Unfolding the Shepherdess: A Revision of Pastoral

Research output: Chapter in Book/Report/Conference proceedingChapter

Abstract

I started to look for shepherdesses in early modern pastoral—that is, characters called shepherdesses—when one made a belated appearance in Caroline reprintings of an Elizabethan romance, Robert Greene’s Pandosto. In Greene’s original text, ca. 1585, Fawnia, the lost Bohemian princess, is consistently called a shepherd like the Sicilian country man who adopted her.1 So, for instance, she interpolates herself to Dorastus, the prince of Sicily: “Fawnia, thou art a shepherd, daughter to poor Porrus” (p. 182). Even after Dorastus, too, “becomes a shepherd” to woo her, she insists, “I dare not say, Dorastus, I love thee, because I am a shepherd” (pp. 185, 188). Fawnia’s self-description—”shepherd” without “-ess”—marks her social status, but not, as we might expect, her gender. Then, in the tenth extant edition of the romance, dated 1632 (STC 12291), the noun is varied. The narrator reports Dorastus’s “calling to mind, that Fawnia was a Shepheardesse” (sig. D3V); then, the prince convinces himself that she is “borne to be a Shepheardesse, but worthy to be a Goddesse” (sig. D4). While the prince’s emendation chimes with “goddess,” the narrator’s has no rhetorical motivation. Throughout this 1632 edition, Fawnia still call herself a “shepherd,” as though the gendered form is not in her rustic vocabulary.2 By the twelfth edition of 1636 (STC 12292), the change is consistent: Fawnia is now a “shepherdess” throughout the romance, even in her own rhetorical set pieces, as though no one, even the simplest of country girls, would call a woman a “shepherd.”
Original languageEnglish (US)
Title of host publicationProse Fiction and Early Modern Sexualities in England, 1570–1640
EditorsConstance C. Relihan, Goran V. Stanivukovic
Place of PublicationNew York
PublisherPalgrave Macmillan
Pages235-255
ISBN (Electronic)978-1-137-09177-2
ISBN (Print)978-1-349-73216-6
DOIs
StatePublished - 2003

Publication series

NameEarly Modern Cultural Studies

Fingerprint

Romance
Rhetoric
Narrator
Daughters
Elizabethan Age
Art
Nouns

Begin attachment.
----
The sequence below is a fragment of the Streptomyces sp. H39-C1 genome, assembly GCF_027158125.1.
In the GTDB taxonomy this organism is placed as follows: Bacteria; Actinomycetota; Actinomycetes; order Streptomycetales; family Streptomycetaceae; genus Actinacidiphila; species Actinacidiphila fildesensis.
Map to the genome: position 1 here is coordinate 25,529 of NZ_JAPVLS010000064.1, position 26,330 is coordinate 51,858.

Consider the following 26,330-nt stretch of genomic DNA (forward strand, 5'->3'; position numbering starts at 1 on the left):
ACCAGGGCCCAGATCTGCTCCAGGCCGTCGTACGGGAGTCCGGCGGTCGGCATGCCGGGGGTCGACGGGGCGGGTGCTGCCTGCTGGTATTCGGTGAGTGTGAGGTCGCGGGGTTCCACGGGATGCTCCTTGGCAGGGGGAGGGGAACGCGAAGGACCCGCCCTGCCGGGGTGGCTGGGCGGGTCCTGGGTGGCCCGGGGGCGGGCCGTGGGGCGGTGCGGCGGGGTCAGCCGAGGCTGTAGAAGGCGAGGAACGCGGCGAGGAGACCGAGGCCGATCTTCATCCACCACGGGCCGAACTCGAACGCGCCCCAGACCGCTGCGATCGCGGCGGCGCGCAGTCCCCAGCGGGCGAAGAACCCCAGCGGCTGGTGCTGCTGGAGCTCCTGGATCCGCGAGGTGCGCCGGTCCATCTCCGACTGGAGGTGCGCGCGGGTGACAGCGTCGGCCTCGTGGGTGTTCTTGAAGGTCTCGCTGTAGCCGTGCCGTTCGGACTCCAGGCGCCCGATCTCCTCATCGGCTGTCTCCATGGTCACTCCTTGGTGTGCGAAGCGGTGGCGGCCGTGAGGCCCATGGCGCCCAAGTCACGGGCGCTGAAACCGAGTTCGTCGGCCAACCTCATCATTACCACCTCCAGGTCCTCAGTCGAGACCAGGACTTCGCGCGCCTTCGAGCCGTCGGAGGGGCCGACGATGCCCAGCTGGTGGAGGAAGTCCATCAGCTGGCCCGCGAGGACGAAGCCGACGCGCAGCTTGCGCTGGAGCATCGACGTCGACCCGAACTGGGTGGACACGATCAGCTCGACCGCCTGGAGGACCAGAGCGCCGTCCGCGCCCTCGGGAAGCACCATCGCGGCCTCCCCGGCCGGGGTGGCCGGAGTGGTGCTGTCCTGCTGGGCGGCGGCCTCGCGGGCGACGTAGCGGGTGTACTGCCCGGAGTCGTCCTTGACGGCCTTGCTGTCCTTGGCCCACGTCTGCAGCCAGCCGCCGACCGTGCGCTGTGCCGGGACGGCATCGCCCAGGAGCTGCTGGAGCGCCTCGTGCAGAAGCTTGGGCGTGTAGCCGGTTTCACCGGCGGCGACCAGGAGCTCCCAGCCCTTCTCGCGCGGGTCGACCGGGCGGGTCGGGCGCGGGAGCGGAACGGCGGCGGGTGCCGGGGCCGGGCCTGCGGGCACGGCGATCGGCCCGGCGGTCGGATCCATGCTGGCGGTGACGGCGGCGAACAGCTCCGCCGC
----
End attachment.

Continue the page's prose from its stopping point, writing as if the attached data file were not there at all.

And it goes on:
Emendation
Goddess
Social Status
Sicily

Cite this

Newcomb, L. H. (2003). Unfolding the Shepherdess: A Revision of Pastoral. In C. C. Relihan, & G. V. Stanivukovic (Eds.), Prose Fiction and Early Modern Sexualities in England, 1570–1640 (pp. 235-255). (Early Modern Cultural Studies). New York: Palgrave Macmillan. https://doi.org/10.1007/978-1-137-09177-2_13

Unfolding the Shepherdess : A Revision of Pastoral. / Newcomb, Lori Humphrey.

Prose Fiction and Early Modern Sexualities in England, 1570–1640. ed. / Constance C. Relihan; Goran V. Stanivukovic. New York : Palgrave Macmillan, 2003. p. 235-255 (Early Modern Cultural Studies).

Research output: Chapter in Book/Report/Conference proceedingChapter

Newcomb, LH 2003, Unfolding the Shepherdess: A Revision of Pastoral. in CC Relihan & GV Stanivukovic (eds), Prose Fiction and Early Modern Sexualities in England, 1570–1640. Early Modern Cultural Studies, Palgrave Macmillan, New York, pp. 235-255. https://doi.org/10.1007/978-1-137-09177-2_13
Newcomb LH. Unfolding the Shepherdess: A Revision of Pastoral. In Relihan CC, Stanivukovic GV, editors, Prose Fiction and Early Modern Sexualities in England, 1570–1640. New York: Palgrave Macmillan. 2003. p. 235-255. (Early Modern Cultural Studies). https://doi.org/10.1007/978-1-137-09177-2_13
Newcomb, Lori Humphrey. / Unfolding the Shepherdess : A Revision of Pastoral. Prose Fiction and Early Modern Sexualities in England, 1570–1640. editor / Constance C. Relihan ; Goran V. Stanivukovic. New York : Palgrave Macmillan, 2003. pp. 235-255 (Early Modern Cultural Studies).
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